My Guinea Pig Has Mites - Symptoms, Types and Treatment
Mites are small-bodied arthropods that can parasitize a variety of animal species, including guinea pigs. Mites can cause serious skin problems in your guinea pig, and they can infest guinea pigs of all ages and genders. In most cases, guinea pigs infested with parasites remain asymptomatic. Clinical signs may only occur if the animal is immunocompromised.
In this AnimalWised article, we explain the symptoms, types and treatment of mites in guinea pigs.
What are mites?
Mites are small arthropods that belong to the arachnid subclass and are not visible to the naked eye. Some species have adapted to a parasitic life, settling on the skin of their hosts and causing a disease known as scabies. Some of them are able to dig tunnels in the epidermis, while others remain in hair follicles or on the surface of the skin or hair.
Guinea pigs, like other rodents, are particularly susceptible to infestation with external parasites, which include mites. For this reason, in this article, we describe the main characteristics of these parasites and the symptoms they cause in guinea pigs.
Types of mites in guinea pigs
Now that you know what mites are in guinea pigs, let us take a closer look at the types of mites that can infest guinea pigs.
- Trixacarus caviae: The lesions it causes are usually located on the neck, shoulder blades, abdomen and inner thighs. They can cause extreme clinical symptoms, as they cause intense itching.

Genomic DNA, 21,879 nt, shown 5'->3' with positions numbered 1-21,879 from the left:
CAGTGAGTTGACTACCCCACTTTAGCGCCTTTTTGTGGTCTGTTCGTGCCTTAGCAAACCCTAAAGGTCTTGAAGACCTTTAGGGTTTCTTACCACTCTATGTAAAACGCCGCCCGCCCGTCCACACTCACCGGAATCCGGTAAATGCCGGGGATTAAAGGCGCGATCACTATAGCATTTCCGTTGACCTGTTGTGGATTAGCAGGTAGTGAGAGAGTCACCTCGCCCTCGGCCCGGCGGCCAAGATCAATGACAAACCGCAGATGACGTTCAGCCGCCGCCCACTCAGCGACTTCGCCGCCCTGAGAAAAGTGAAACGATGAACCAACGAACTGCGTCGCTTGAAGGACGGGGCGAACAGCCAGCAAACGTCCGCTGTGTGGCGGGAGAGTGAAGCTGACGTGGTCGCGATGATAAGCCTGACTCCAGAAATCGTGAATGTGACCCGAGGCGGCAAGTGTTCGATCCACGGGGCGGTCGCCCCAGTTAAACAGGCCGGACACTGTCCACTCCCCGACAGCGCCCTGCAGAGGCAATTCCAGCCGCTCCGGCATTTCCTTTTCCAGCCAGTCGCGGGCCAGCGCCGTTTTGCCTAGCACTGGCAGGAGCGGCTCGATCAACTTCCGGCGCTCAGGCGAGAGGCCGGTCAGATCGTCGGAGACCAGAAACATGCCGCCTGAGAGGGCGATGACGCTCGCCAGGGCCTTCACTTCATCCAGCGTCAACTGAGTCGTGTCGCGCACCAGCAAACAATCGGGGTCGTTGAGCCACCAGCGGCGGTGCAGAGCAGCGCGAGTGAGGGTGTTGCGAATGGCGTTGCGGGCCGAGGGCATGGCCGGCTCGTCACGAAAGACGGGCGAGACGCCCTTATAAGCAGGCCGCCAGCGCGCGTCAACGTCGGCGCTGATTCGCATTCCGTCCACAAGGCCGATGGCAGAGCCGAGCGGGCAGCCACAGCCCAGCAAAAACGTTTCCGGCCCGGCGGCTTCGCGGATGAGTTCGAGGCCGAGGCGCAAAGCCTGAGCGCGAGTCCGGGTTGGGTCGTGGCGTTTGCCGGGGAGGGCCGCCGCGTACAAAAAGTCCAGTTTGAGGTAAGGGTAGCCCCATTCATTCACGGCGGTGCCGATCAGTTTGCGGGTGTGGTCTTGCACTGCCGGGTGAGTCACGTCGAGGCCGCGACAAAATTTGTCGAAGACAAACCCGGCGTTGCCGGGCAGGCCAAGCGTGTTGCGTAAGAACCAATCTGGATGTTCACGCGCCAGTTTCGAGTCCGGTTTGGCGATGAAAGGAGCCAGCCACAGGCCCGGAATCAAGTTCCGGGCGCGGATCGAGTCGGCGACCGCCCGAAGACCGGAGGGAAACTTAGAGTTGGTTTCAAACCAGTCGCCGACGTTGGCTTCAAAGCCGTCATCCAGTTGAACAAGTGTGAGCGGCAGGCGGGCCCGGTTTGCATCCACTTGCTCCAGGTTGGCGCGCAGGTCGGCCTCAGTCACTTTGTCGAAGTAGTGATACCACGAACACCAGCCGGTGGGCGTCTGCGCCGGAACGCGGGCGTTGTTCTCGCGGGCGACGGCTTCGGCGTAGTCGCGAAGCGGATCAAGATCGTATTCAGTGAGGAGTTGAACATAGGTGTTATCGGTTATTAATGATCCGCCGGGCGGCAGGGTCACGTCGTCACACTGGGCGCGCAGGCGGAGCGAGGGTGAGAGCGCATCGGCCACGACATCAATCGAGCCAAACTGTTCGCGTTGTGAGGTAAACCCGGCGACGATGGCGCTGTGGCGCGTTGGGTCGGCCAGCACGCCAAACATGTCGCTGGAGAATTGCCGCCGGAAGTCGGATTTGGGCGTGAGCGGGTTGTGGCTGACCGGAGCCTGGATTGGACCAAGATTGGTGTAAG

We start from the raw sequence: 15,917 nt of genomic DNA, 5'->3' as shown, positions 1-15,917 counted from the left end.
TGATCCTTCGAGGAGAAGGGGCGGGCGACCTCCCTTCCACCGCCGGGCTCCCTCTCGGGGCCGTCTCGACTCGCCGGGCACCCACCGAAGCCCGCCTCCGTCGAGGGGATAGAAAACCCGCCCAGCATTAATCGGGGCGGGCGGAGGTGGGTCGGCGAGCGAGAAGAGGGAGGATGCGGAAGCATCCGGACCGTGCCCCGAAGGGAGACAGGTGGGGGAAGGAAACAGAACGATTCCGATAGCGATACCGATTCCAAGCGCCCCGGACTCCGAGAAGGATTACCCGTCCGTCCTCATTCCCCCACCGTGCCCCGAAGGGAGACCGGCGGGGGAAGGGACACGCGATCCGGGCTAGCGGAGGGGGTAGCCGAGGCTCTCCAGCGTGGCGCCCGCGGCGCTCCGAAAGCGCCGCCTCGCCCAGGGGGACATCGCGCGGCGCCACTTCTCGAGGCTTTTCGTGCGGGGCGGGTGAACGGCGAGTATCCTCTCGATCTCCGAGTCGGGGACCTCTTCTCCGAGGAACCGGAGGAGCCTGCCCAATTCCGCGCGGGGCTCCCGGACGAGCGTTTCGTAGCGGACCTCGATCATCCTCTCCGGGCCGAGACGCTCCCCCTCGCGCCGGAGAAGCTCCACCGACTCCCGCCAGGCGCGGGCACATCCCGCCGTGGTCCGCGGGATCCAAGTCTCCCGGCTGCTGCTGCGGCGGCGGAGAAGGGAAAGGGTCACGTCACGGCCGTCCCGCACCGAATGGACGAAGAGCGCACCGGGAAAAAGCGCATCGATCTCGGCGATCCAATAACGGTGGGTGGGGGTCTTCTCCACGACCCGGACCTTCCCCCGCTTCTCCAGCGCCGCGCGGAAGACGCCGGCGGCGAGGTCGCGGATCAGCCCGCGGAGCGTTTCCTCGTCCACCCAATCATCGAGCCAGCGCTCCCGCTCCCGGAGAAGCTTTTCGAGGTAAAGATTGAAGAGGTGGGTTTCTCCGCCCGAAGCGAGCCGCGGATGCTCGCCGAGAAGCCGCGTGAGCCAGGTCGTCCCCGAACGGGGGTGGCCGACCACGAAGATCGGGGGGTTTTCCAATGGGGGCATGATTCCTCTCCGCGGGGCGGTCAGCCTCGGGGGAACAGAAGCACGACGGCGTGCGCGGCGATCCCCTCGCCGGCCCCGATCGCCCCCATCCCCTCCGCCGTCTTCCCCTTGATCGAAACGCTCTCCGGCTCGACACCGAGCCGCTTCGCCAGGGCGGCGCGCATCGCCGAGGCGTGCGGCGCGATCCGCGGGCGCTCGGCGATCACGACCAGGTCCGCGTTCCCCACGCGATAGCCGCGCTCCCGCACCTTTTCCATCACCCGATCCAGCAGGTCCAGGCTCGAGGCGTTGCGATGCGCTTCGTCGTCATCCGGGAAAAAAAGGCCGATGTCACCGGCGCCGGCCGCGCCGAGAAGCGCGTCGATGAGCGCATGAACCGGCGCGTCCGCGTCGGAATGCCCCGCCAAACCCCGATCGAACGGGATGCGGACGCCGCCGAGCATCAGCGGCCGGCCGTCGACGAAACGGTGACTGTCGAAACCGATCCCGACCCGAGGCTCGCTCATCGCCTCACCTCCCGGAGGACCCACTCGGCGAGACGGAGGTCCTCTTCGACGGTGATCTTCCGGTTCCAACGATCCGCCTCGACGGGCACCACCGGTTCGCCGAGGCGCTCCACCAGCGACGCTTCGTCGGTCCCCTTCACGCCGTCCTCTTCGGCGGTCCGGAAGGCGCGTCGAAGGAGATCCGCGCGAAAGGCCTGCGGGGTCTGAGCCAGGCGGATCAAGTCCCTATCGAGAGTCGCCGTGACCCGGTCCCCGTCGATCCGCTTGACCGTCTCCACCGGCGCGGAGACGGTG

- Chirodiscoides caviae: It is a hair mite specific to guinea pigs, typically found in the perianal region, on the flanks and on the trunk.
- Demodex caviae: is a mite specific to guinea pigs that parasitizes in hair follicles. The lesions it causes are most common on the head, limbs, and trunk.
Even though Trixacarus caviae is a host-specific pathogen, it has been described that the mite can cause pruritic papular dermatitis in humans.
Symptoms of mites in guinea pigs
An infestation of mites in guinea pigs does not usually cause symptoms. However, if an infected guinea pig is suffering from immunosuppression (lowered defenses), some clinical signs may occur. The symptoms that can be observed in mite parasitosis in guinea pigs are the following:
- Severe itching
- Hair loss
- Redness of the skin
- Crusty lesions
- Thickening of the skin
- Coarse hair
If proper treatment is not instituted, the lesions may become infected and lead to a skin infection known as superficial pyoderma. In some cases, the itching might be so severe that the guinea pig may even go into seizures and die.
It may be that your guinea pig is showing some of these symptoms without it being a parasitic disease. Read this other article to learn to determine if your guinea pig is sick.
How mites are spread in guinea pigs
Guinea pigs can become infested with mites in two ways:
- Through direct contact with other infested animals. Transmission from mothers to their offspring during lactation is particularly common.
- Through contact with contaminated objects or utensils, such as cages or beds.
However, as mentioned above, the majority of guinea pigs infested with mites remain clinically healthy and only develop symptoms when exposed to a situation that leads to immunosuppression. The factors that can trigger the onset of the disease are as follows:
- Poor nutrition
- Exposure to cold temperatures
- Other diseases
- Stressful situations
The animal can be protected from some of these factors if it is provided with the necessary care. Therefore, we recommend that you read our article on how to take care of a guinea pig.
Are mites in guinea pigs contagious to humans?
As we have already mentioned, the mite Trixacarus caviae is contagious to humans, especially to children, elderly or people with a weakened immune system.